METRO PLUS

Tale-telling earthenware

EVEN THE smallest antiques shops in the city are flooded with urns or old jars, which are sure to catch the curiosity of any antique lover. Their shapes, sizes and costs provide an eclectic display in the antique showrooms. Some appear rather marred while others appear to have successfully survived an epoch of events, all of which, however, carry a history with them. And thus, a curious look into the beginning of the jars transports us back to the time of the spice trade when Cochin (Kochi) played hub.

Legends proclaim that most of these urns or pots were filled with water and used as weights to balance the Portuguese ships that sailed to India, which were subsequently emptied to carry pepper and other spices back to Europe. All of the pots that came to Cochin originated from China and some were used to bring honey in exchange for the more exotic Indian commodities.

The story continues that they soon became popular amongst the natives of Cochin and were eventually brought to be sold at a price, so much so that the Maharaja towards the 19th Century started levying a tax on this product. In due course of time, the natives damaged many of the urns that came to Cochin in order to reduce the taxes levied.

In the beginning, urns were associated with the affluent and the rich, and even today, the largest of urns in Kochi may be seen at the Mattanchery Palace.

These urns were eventually improvised by local craftsmen with coir covering to prevent damages during the process of cleaning, while the loops near the mouth of certain urns were bound with leather to help lift them. Today more than three to four centuries later, Chinese urns continue to occupy a position in our homes, maybe not so much for storage purposes, but as an artefact to be adorned. "People look at it as art or an investment that has a good resale value," explains Sunny Malayil, an antique dealer . "When we first started buying these jars in 1989, it cost around Rs.150 for the small white glazed urns, now they can be purchased only at around Rs.1500 per piece, while the larger urns start at an average of Rs.4000.The urns that came to Kochi, so the story says, were of two main types. The smaller variety from Canton or Shanghai that has thick white glazing with blue motifs and the larger brown or black urns used to store dry ingredients like spices, came from Marthban in China. The Cantonese jars that carried ginger preserves had ceramic covers sealed with lacquer that were replaced with wooden ones once broken.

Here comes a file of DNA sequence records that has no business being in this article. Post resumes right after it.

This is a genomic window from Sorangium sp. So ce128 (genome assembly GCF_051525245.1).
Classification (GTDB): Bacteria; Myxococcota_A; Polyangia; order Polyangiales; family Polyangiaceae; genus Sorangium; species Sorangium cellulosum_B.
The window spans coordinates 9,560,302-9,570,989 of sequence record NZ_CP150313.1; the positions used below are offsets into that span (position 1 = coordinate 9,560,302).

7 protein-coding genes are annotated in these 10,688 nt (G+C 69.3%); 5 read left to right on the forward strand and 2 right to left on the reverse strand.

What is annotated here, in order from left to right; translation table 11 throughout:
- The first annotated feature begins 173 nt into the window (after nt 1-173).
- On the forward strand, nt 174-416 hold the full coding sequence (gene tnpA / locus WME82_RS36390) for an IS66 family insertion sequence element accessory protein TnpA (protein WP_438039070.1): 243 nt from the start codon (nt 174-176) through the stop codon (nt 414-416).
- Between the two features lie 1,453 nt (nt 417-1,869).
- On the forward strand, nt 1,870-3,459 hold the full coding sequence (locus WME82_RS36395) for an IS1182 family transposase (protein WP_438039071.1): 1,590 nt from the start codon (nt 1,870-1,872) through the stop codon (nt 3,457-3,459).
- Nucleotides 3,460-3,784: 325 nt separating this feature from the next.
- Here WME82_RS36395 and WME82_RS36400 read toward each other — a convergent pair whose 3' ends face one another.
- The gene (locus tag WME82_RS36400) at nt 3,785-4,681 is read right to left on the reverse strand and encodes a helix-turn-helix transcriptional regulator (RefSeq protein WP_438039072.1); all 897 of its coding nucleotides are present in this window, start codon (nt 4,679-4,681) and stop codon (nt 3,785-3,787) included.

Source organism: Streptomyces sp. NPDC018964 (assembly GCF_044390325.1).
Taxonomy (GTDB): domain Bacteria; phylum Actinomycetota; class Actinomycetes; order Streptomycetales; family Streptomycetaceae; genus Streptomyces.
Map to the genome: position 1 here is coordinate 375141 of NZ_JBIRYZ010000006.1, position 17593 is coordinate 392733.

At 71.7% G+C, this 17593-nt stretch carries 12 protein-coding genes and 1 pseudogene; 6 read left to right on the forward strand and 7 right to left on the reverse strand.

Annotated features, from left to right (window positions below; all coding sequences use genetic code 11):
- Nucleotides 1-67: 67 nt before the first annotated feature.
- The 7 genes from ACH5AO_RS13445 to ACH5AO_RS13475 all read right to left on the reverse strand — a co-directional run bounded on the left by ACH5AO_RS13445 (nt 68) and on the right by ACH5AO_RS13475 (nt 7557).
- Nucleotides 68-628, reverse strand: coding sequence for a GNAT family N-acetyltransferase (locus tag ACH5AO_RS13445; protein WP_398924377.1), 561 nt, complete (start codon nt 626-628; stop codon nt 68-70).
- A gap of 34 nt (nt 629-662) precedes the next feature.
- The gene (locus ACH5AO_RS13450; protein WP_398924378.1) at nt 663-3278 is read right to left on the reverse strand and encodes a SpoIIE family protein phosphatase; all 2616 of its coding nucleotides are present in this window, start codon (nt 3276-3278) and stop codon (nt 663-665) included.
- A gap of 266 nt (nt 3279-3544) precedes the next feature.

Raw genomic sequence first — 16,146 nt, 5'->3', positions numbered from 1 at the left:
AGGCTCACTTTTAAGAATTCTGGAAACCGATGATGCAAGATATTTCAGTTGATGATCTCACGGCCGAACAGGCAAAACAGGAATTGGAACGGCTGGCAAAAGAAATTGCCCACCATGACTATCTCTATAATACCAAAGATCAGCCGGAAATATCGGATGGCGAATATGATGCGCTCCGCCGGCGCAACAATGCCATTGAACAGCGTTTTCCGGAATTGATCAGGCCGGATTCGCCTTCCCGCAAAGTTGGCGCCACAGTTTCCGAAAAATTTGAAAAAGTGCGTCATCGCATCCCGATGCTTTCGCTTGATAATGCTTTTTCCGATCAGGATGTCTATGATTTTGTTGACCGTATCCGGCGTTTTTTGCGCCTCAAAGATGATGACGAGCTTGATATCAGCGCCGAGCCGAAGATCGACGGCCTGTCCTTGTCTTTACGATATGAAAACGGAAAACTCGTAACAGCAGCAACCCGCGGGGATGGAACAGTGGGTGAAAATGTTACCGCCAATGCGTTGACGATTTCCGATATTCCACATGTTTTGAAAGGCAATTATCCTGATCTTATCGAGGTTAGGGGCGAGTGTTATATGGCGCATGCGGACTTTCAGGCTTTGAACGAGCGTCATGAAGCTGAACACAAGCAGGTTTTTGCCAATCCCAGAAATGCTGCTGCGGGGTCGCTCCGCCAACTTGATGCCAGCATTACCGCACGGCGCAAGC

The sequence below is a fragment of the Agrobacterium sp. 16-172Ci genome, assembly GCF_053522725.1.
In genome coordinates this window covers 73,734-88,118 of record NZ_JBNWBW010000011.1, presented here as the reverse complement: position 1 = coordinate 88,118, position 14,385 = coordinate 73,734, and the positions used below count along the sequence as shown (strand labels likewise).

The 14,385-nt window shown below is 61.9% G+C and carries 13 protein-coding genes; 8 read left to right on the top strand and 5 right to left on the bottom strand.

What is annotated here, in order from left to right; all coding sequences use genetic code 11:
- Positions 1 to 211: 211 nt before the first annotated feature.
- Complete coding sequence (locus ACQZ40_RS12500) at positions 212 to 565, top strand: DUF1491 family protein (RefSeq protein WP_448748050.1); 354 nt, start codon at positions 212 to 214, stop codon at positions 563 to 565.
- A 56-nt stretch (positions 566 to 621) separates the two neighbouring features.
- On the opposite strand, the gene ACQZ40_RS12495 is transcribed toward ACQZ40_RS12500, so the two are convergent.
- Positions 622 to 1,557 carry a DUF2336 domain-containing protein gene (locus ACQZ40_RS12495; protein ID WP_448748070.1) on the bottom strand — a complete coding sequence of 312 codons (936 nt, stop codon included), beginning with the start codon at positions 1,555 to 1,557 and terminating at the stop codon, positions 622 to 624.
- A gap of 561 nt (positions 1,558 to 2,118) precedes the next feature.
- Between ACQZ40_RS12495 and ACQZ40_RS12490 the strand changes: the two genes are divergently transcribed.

"Each of the motifs on the urns symbolises an event or an emotion, like happiness in marriage and so on and differed with the province from which it came", explains Malayil.

"The jars we have today in Kochi include both Chinese as well as Burmese ones. The Chinese jars are more expensive, ranging from Rs. 20, 000 to Rs. 30, 000 for a four feet urn. They have a thicker glazing, which is done in three steps and the glaze poured from the mouth of the jar. The glazing on the Burmese jars aren't thick and have a painted effect", he elaborates

Tale-telling earthenware

"These were produced much later, say around 1940 or so and were brought to India by the Burmese traders who used to take urns as security for money lent, the cost of which today may vary anywhere between Rs.10, 000 to Rs.12, 000. The truth is, this is a complicated field and I can show you 200 to 300 different types of jars of which 65 per cent have been collected from the Malabar and the Coramandel regions", he adds. Nevertheless, even so many years later, these jars continue to be a part of the Malayali lifestyle.

Grandmothers recall them as excellent storage devices for pickles, home made wines and the must for any Keralite home... . `Uppumanga', while others display them simply as priced possessions.

And so, it appears that the story of these priceless pieces would never cease, they continue to carry with it tales from one era to another, from one home to another... .

Piecemeal

THE COLLECTION of these jars has been an ongoing procedure, where pieces have been unearthed from far and wide of which some are obtained broken or cracked.

Local craftsmen, over the years, have devised a procedure by which they are restored, the whole of which is painstakingly done by the deftness of their fingers... "We use M-seal to put back broken pieces back together and even to create missing parts, mainly because it is pliable and due to its strength, which we believe is as much as that of granite. Once the pieces are put together and the shape recreated, the new parts are levelled using a blade or a sharp instrument, which is then the smoothened using sand paper. The final procedure involves giving the hine and colour. For this, we use araldite mixed with colour powder in order to create the required effect."

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